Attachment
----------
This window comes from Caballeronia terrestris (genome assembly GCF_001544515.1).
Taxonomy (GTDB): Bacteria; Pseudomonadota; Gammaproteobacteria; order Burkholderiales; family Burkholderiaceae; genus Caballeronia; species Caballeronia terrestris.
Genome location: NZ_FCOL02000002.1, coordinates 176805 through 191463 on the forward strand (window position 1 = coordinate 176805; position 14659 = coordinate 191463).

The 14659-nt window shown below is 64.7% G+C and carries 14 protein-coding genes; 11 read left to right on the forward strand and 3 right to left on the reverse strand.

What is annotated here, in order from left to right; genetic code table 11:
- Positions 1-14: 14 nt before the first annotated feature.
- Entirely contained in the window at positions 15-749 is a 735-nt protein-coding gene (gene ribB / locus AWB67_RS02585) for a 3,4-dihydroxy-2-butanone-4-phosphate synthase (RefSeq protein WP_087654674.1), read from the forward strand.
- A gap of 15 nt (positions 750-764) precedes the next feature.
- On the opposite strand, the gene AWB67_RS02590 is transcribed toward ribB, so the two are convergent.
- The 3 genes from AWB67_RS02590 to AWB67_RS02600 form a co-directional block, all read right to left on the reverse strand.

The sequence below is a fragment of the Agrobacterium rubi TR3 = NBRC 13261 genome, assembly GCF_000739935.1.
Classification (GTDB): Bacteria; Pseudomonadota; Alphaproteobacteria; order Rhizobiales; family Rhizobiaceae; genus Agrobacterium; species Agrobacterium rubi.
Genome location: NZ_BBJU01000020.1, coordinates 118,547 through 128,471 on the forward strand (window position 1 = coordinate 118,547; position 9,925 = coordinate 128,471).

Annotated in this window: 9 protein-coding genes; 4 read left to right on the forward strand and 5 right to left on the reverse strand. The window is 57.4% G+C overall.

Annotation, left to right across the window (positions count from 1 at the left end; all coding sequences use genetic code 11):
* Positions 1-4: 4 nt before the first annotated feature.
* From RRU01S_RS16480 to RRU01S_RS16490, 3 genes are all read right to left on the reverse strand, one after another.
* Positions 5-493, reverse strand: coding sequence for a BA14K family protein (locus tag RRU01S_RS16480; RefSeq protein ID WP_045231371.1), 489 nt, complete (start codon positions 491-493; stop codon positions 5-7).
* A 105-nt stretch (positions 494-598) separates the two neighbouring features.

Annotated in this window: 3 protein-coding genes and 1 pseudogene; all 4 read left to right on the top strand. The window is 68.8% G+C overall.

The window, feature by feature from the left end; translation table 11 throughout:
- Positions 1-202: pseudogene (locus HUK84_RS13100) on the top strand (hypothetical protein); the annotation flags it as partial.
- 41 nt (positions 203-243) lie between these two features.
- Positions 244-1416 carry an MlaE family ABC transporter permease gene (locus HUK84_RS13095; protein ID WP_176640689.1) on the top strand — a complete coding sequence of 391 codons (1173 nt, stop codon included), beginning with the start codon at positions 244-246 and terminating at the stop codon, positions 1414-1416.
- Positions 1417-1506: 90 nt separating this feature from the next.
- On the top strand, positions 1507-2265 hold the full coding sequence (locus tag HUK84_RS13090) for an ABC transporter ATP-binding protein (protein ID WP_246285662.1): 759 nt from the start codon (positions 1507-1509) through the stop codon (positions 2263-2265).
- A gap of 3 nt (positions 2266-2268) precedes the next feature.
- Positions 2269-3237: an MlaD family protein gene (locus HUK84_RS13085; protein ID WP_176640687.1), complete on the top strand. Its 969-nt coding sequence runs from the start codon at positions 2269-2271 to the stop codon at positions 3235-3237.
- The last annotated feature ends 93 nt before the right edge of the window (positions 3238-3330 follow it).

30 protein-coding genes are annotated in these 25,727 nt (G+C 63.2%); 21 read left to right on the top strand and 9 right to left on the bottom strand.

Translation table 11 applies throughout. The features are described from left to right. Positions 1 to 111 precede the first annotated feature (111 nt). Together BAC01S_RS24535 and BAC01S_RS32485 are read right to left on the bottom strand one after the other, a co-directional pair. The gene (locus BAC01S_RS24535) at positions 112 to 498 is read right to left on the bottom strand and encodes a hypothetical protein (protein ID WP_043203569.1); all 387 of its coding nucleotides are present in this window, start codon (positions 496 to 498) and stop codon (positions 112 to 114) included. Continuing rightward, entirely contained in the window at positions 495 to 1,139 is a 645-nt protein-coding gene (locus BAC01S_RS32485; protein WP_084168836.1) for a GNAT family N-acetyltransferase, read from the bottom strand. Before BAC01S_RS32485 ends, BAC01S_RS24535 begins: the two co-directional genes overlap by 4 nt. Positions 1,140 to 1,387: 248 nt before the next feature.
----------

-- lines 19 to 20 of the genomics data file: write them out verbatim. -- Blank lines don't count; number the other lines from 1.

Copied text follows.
* A 105-nt stretch (positions 494-598) separates the two neighbouring features.

Annotated in this window: 3 protein-coding genes and 1 pseudogene; all 4 read left to right on the top strand. The window is 68.8% G+C overall.